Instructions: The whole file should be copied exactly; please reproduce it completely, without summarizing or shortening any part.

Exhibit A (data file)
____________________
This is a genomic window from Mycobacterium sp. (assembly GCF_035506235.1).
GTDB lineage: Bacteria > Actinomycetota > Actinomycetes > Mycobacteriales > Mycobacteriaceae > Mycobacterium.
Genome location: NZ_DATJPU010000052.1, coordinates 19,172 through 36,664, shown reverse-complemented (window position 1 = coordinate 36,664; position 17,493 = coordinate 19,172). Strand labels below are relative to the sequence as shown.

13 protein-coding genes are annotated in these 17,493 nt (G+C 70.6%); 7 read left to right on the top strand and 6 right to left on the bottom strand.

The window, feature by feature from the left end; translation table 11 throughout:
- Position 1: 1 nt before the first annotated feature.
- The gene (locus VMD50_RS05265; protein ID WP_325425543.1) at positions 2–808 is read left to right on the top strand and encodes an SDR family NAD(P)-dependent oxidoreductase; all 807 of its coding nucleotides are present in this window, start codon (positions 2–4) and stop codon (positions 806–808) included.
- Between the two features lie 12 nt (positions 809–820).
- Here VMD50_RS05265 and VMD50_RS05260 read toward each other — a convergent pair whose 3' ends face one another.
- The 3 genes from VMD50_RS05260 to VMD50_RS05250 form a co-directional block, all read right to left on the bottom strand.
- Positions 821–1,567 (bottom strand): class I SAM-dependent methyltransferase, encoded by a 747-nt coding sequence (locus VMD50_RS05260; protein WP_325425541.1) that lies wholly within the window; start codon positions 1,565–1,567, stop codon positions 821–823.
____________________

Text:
This is a genomic window from Mycobacterium sp. (assembly GCF_035506235.1).
GTDB lineage: Bacteria > Actinomycetota > Actinomycetes > Mycobacteriales > Mycobacteriaceae > Mycobacterium.
Genome location: NZ_DATJPU010000052.1, coordinates 19,172 through 36,664, shown reverse-complemented (window position 1 = coordinate 36,664; position 17,493 = coordinate 19,172). Strand labels below are relative to the sequence as shown.

13 protein-coding genes are annotated in these 17,493 nt (G+C 70.6%); 7 read left to right on the top strand and 6 right to left on the bottom strand.

The window, feature by feature from the left end; translation table 11 throughout:
- Position 1: 1 nt before the first annotated feature.
- The gene (locus VMD50_RS05265; protein ID WP_325425543.1) at positions 2–808 is read left to right on the top strand and encodes an SDR family NAD(P)-dependent oxidoreductase; all 807 of its coding nucleotides are present in this window, start codon (positions 2–4) and stop codon (positions 806–808) included.
- Between the two features lie 12 nt (positions 809–820).
- Here VMD50_RS05265 and VMD50_RS05260 read toward each other — a convergent pair whose 3' ends face one another.
- The 3 genes from VMD50_RS05260 to VMD50_RS05250 form a co-directional block, all read right to left on the bottom strand.
- Positions 821–1,567 (bottom strand): class I SAM-dependent methyltransferase, encoded by a 747-nt coding sequence (locus VMD50_RS05260; protein WP_325425541.1) that lies wholly within the window; start codon positions 1,565–1,567, stop codon positions 821–823.